So, after hearing about the wonders of Olaplex for a few months, I decided it was time to try it for myself. I asked Shaun to take my warm medium-blonde to an icy, pastel pink/purple—and was promised that despite the fact that this would involve coating my locks in bleach, my hair would be even healthier than it was before.
 
As of right now, you can only get an Olaplex treatment in salons. It was a three-step process: First, Olaplex was mixed with the lightener, and applied to my head, which repairs the broken bonds in the hair while the color lifts. Then, after the chemical color process was complete, another round of Olaplex was applied. Shaun clarifies, "This isn't a conditioner. It's more like a second step to make sure the hair bonds and links are set up in a perfect chain." Shaun sent me home with Olaplex #3, which is a take-home product that uses the same technology to maintain the hair between salon visits. I've been using it about once a week like a hair mask on damp hair before I shampoo it.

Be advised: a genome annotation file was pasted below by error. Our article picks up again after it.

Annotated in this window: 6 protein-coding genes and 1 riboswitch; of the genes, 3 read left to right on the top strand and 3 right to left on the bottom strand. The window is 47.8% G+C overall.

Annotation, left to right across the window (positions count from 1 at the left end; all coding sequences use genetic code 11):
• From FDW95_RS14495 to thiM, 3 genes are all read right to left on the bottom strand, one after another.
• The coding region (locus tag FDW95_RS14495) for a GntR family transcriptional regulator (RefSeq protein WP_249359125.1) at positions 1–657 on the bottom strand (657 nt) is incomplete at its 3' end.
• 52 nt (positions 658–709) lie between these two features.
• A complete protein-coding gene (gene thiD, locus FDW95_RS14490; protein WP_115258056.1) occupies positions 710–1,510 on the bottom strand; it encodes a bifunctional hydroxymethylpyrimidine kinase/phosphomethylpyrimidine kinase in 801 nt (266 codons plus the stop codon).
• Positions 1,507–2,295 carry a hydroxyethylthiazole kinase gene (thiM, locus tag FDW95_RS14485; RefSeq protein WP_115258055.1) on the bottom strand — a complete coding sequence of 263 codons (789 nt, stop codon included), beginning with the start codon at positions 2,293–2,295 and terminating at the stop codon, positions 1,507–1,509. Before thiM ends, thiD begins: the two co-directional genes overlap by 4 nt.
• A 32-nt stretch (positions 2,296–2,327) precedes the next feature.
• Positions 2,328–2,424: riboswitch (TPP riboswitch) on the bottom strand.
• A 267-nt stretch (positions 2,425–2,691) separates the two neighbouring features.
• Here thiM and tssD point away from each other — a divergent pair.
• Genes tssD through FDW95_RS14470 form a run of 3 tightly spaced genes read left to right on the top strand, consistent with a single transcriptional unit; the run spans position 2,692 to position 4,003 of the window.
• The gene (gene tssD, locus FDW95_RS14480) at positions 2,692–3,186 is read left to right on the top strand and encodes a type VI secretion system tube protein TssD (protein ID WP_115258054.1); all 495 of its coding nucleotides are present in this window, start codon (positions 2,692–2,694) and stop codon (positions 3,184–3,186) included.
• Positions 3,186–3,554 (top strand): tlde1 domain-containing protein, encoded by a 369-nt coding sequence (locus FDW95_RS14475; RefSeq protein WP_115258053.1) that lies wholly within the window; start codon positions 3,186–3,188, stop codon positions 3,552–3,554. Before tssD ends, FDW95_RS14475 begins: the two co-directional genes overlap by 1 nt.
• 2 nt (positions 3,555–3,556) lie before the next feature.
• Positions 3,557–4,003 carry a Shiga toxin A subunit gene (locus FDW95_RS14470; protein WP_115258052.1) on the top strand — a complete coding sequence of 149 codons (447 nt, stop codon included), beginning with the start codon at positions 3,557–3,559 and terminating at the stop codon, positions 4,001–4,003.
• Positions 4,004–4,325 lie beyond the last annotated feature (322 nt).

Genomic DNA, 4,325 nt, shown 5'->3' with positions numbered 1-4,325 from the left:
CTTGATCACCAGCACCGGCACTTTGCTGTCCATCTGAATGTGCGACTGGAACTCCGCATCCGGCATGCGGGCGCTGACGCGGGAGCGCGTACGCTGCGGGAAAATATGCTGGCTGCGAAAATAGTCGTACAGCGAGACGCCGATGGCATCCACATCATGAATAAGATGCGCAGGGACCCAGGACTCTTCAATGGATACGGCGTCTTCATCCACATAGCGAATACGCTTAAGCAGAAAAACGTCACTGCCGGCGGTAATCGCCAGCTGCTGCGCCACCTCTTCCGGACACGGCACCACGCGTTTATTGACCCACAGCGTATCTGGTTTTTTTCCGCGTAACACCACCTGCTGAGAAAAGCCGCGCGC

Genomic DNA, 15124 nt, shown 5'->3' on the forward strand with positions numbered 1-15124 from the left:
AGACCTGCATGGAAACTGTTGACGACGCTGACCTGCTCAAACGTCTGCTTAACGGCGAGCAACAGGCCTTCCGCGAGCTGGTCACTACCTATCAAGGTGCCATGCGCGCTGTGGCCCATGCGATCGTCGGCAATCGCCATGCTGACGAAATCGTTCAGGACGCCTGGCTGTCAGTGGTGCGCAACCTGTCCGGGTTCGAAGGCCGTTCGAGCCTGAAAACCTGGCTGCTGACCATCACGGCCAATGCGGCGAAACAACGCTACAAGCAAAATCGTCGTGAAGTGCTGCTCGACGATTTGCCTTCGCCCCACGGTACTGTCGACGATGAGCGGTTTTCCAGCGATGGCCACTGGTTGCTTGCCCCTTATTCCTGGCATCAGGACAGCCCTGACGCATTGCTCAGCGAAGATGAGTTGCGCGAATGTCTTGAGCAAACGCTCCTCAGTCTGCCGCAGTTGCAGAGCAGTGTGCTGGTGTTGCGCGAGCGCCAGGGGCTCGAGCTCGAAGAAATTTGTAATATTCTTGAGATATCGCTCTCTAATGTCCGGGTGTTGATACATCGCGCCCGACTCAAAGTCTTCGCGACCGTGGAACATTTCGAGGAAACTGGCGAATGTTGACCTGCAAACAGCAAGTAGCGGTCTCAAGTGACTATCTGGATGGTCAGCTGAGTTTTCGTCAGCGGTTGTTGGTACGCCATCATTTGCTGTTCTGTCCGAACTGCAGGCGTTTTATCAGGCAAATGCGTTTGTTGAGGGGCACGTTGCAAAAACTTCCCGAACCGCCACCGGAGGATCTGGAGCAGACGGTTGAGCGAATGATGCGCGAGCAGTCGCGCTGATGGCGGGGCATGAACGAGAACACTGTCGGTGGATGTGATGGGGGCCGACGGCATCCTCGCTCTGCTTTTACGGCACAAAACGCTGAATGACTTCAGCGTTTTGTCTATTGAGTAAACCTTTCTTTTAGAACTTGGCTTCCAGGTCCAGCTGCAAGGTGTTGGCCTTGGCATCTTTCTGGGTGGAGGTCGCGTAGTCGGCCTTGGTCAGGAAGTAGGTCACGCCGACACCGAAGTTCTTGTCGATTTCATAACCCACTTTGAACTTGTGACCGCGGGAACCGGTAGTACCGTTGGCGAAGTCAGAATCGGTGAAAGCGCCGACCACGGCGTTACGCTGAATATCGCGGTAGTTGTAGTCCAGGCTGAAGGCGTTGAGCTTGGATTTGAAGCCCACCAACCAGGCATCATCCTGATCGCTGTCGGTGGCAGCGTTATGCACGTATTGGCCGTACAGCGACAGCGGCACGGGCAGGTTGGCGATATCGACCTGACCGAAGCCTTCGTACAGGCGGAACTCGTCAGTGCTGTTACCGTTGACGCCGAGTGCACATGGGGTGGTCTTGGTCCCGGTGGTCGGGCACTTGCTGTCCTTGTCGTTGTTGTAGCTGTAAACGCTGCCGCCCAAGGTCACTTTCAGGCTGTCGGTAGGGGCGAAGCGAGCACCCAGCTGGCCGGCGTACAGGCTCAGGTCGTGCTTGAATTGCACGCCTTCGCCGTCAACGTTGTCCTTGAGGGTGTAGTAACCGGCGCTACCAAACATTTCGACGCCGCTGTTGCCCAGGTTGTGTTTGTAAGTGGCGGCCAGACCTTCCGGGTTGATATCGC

So, after my hair was bleached out and dyed a mix of lavender and pale pink using Wella's Illumina Color, Shaun blow dried my hair to reveal pastel locks that were softest, strongest, and healthiest my hair has been since I first started dyeing it. And every time I use the take-home Olaplex, it feels even healthier. I've worked in the beauty world for years, and this is one of the very few science-based products that truly delivers on its promise. From now on, I will never let a colorist dye my hair unless they use it. Why damage your hair if you don't have to? While most salons aren't currently advertising whether or not they use it, it doesn't hurt to just call and ask when you book your appointment.
 
Check out the before and after pictures of my hair in the gallery above. 

Photos by Collins Nai

Before: Brittle, sad blonde. My hair has been bleached and toned so many times, I've lost count.

Photo by Chip Somodevilla/Getty Images

He announced the news today

On Monday, Bernie Sanders announced that he is running for president again, after he lost the primary in 2016 to Hillary Clinton. And although he was very popular during the 2016 election, his announcement is drawing mixed reactions online.

Many of his previous supporters, including celebrities like Mark Ruffalo, were excited about him joining the 2020 race, voicing their support of his announcement.